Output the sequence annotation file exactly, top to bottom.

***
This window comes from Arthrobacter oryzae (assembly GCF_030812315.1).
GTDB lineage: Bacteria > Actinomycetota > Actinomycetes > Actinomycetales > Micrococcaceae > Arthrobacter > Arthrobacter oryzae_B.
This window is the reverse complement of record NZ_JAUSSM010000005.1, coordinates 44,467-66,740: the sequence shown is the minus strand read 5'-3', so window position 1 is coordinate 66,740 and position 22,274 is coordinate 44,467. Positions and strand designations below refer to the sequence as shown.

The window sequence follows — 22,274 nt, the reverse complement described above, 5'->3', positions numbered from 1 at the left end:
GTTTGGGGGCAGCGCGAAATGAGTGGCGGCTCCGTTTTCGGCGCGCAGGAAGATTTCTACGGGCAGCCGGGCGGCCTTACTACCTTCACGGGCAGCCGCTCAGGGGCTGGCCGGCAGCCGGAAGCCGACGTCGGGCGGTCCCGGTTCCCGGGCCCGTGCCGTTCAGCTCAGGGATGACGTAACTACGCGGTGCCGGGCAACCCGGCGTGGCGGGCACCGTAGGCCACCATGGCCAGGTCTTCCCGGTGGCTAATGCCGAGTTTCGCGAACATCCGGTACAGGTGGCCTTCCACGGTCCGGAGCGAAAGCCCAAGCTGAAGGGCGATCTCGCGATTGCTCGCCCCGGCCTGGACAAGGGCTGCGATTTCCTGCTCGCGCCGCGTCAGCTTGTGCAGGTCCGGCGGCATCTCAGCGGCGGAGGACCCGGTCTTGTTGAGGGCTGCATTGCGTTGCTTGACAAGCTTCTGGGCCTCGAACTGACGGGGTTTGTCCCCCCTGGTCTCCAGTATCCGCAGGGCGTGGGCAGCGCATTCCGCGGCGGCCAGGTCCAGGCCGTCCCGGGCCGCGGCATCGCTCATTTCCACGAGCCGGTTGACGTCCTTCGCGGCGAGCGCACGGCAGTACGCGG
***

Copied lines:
This window comes from Arthrobacter oryzae (assembly GCF_030812315.1).
GTDB lineage: Bacteria > Actinomycetota > Actinomycetes > Actinomycetales > Micrococcaceae > Arthrobacter > Arthrobacter oryzae_B.
This window is the reverse complement of record NZ_JAUSSM010000005.1, coordinates 44,467-66,740: the sequence shown is the minus strand read 5'-3', so window position 1 is coordinate 66,740 and position 22,274 is coordinate 44,467. Positions and strand designations below refer to the sequence as shown.

The window sequence follows — 22,274 nt, the reverse complement described above, 5'->3', positions numbered from 1 at the left end:
GTTTGGGGGCAGCGCGAAATGAGTGGCGGCTCCGTTTTCGGCGCGCAGGAAGATTTCTACGGGCAGCCGGGCGGCCTTACTACCTTCACGGGCAGCCGCTCAGGGGCTGGCCGGCAGCCGGAAGCCGACGTCGGGCGGTCCCGGTTCCCGGGCCCGTGCCGTTCAGCTCAGGGATGACGTAACTACGCGGTGCCGGGCAACCCGGCGTGGCGGGCACCGTAGGCCACCATGGCCAGGTCTTCCCGGTGGCTAATGCCGAGTTTCGCGAACATCCGGTACAGGTGGCCTTCCACGGTCCGGAGCGAAAGCCCAAGCTGAAGGGCGATCTCGCGATTGCTCGCCCCGGCCTGGACAAGGGCTGCGATTTCCTGCTCGCGCCGCGTCAGCTTGTGCAGGTCCGGCGGCATCTCAGCGGCGGAGGACCCGGTCTTGTTGAGGGCTGCATTGCGTTGCTTGACAAGCTTCTGGGCCTCGAACTGACGGGGTTTGTCCCCCCTGGTCTCCAGTATCCGCAGGGCGTGGGCAGCGCATTCCGCGGCGGCCAGGTCCAGGCCGTCCCGGGCCGCGGCATCGCTCATTTCCACGAGCCGGTTGACGTCCTTCGCGGCGAGCGCACGGCAGTACGCGG